Epidemic typhus is a form of typhus so named because the disease often causes epidemics following wars and natural disasters.

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Eric of Pomerania

Eric of Pomerania KG (1381 or 1382 – 24 September 1459) was the ruler of the Kalmar Union from 1396 until 1439, succeeding his adoptive mother, Queen Margaret I. He is numbered Eric III as King of Norway (1389–1442), Eric VII as King of Denmark (1396–1439) and Eric XIII as King of Sweden (1396–1434, 1436–39).

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Europe is a continent located entirely in the Northern Hemisphere and mostly in the Eastern Hemisphere.

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A fief (feudum) was the central element of feudalism and consisted of heritable property or rights granted by an overlord to a vassal who held it in fealty (or "in fee") in return for a form of feudal allegiance and service, usually given by the personal ceremonies of homage and fealty.

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Florian Siwicki

Florian Siwicki (10 January 1925 – 11 March 2013) was a Polish career military officer, diplomat and a communist politician, as well as a General of the Polish Army.

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Gediminas (– December 1341) was Grand Duke of Lithuania from 1315 or 1316 until his death.

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Georgia (country)

Georgia (tr) is a country in the Caucasus region of Eurasia.

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Germans (Deutsche) are a Germanic ethnic group native to Central Europe, who share a common German ancestry, culture and history.

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Google Books

Google Books (previously known as Google Book Search and Google Print and by its codename Project Ocean) is a service from Google Inc. that searches the full text of books and magazines that Google has scanned, converted to text using optical character recognition (OCR), and stored in its digital database.

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Gori, Georgia

Gori (გორი) is a city in eastern Georgia, which serves as the regional capital of Shida Kartli and the centre of the homonymous administrative district.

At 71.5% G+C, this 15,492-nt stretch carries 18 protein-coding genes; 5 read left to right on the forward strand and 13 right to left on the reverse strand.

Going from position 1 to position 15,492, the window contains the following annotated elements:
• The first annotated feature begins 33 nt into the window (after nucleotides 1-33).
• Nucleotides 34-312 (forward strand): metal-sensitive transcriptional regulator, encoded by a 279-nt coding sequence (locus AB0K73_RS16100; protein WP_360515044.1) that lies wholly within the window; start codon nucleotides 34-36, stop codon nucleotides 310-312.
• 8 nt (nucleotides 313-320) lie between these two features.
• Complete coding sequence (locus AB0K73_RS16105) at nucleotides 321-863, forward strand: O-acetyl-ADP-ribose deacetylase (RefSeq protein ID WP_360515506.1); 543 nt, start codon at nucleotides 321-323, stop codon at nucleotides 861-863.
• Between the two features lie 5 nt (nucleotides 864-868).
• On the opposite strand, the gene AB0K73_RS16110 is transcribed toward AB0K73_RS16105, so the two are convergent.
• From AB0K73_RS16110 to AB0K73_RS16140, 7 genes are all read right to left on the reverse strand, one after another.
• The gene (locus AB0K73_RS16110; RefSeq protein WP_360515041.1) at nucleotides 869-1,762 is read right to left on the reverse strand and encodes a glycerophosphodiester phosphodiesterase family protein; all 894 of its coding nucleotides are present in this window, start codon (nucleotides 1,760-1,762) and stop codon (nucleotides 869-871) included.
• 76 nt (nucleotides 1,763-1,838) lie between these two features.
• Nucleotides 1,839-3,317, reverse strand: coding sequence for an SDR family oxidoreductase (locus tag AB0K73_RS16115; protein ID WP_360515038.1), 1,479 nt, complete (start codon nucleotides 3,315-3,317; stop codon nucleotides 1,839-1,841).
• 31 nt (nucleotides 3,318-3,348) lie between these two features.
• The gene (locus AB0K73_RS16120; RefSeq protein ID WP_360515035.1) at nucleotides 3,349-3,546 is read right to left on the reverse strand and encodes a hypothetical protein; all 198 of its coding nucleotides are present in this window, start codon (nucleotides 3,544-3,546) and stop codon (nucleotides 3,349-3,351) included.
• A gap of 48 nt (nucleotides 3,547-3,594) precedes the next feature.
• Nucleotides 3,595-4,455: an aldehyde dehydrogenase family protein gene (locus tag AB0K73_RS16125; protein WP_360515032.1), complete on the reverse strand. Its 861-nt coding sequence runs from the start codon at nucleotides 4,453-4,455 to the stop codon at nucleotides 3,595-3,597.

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Great Synagogue, Lutsk

The Great Synagogue in Lutsk, Ukraine, is a Renaissance building with a tower.

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History of the Jews in Poland

The history of the Jews in Poland dates back over 1,000 years.

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Holy Trinity Orthodox Cathedral, Lutsk

The Holy Trinity Orthodox Cathedral in Lutsk, Ukraine, forms part of the Bernardine Monastery and Church.

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Home Army

The Home Army (Armia Krajowa;, abbreviated AK) was the dominant Polish resistance movement in Poland, occupied by Nazi Germany and the Soviet Union, during World War II.

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Hypatian Codex

The Hypatian Codex (also known as Hypatian Chronicle, Ipatiev Chronicle, Іпацьеўскі летапіс; Ипатьевская летопись; Іпатіївський літопис, Іпатський літопис, Літопис руський за Іпатським списком) is a compendium of three chronicles: the Primary Chronicle, Kiev Chronicle, and Galician-Volhynian Chronicle.

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Invasion of Poland

The Invasion of Poland, known in Poland as the September Campaign (Kampania wrześniowa) or the 1939 Defensive War (Wojna obronna 1939 roku), and in Germany as the Poland Campaign (Polenfeldzug) or Fall Weiss ("Case White"), was a joint invasion of Poland by Germany, the Soviet Union, the Free City of Danzig, and a small Slovak contingent that marked the beginning of World War II.